Spintronics (meaning “spin transport electronics”) is a multidisciplinary research field to which aims to utilize the spin and magnetic moment of an electron in addition to the electron charge. As spin and magnetic moment direction are not usually conserved when an electron flows through a solid material, the majority of electronic devices currently in production do not utilize the spin and magnetic moment which are intrinsic properties of an electron.

Recently, it has become possible to manufacture materials in which spin direction is conserved leading to the development of a magnetic random access memory where the operation is based on utilising a spin polarised current.  The spin polarised current can switch domains in a magnetic layer, leading to a very high endurance and low power random access memory. Fig. 1 shows a schematic illustration of a spin transfer torque magnetic random access memory (STT-MRAM).

The utilisation of electron spin also has potential for the development of novel spin-based digital Boolean devices, which could enable logic functions operating in the femto or attojoule range for ultra-low power electronics. A new spin based logic device was recently introduced by M. Cinchetti et al. [2] which is shown in Fig. 2. The fundamental building block of the technology comprises one, or a few, molecular layers strongly hybridized with the inorganic element, on top of which is the dielectric layer and gate electrode. This introduces the possibility of voltage gating the spin polarised current which flows through the device to realise a spin based field effect transistor. Tyndall have recently joined an EU Future and Emerging Technologies project, working with CNR in Italy, TU Dortmund and Eberhard Karls University of Tubingen in Germany, Trinity College Dublin in Ireland, NanoGUNE, in Spain, Institute of Jožef Stefan in Slovenia, and University of Leeds in the UK, to realise the device concept.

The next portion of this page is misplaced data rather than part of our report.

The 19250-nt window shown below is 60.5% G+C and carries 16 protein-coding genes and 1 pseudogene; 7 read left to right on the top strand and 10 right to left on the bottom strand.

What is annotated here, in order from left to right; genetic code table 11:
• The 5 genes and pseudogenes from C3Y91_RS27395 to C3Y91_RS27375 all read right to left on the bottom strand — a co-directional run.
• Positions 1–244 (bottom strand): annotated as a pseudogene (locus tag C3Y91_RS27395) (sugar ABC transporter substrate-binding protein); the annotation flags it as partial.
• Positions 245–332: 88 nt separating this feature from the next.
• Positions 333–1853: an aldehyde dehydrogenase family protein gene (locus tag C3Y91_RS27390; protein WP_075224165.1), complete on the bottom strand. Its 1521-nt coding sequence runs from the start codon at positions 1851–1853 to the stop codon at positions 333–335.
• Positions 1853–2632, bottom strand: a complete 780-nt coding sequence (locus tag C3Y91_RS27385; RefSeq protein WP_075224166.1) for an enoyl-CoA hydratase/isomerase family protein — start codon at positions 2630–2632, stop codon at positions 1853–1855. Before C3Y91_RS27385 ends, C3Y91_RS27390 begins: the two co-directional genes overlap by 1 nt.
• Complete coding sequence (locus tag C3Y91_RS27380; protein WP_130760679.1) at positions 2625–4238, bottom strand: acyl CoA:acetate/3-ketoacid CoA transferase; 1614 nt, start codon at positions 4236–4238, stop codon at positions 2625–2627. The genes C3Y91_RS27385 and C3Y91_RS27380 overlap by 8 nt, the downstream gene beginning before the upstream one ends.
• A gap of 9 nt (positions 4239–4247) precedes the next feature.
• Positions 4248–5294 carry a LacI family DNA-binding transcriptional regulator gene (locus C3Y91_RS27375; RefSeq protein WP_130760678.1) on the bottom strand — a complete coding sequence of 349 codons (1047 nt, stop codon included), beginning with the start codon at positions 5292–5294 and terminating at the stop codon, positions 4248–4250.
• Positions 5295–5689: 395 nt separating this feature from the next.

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Figure 1: Spin transfer torque magnetic random access memory (STT-MRAM) [1]
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Figure 2: Active molecular spinterface devices [2]


  1. S. Bhatti, et al., Spintronics based random access memory: a review. Materials Today 20, 530–548, 2017. 
  2. M. Cinchetti, V. Dediu, and L. Hueso, Activating the molecular spinterface. Nature Mater 16, 507–515, 2017.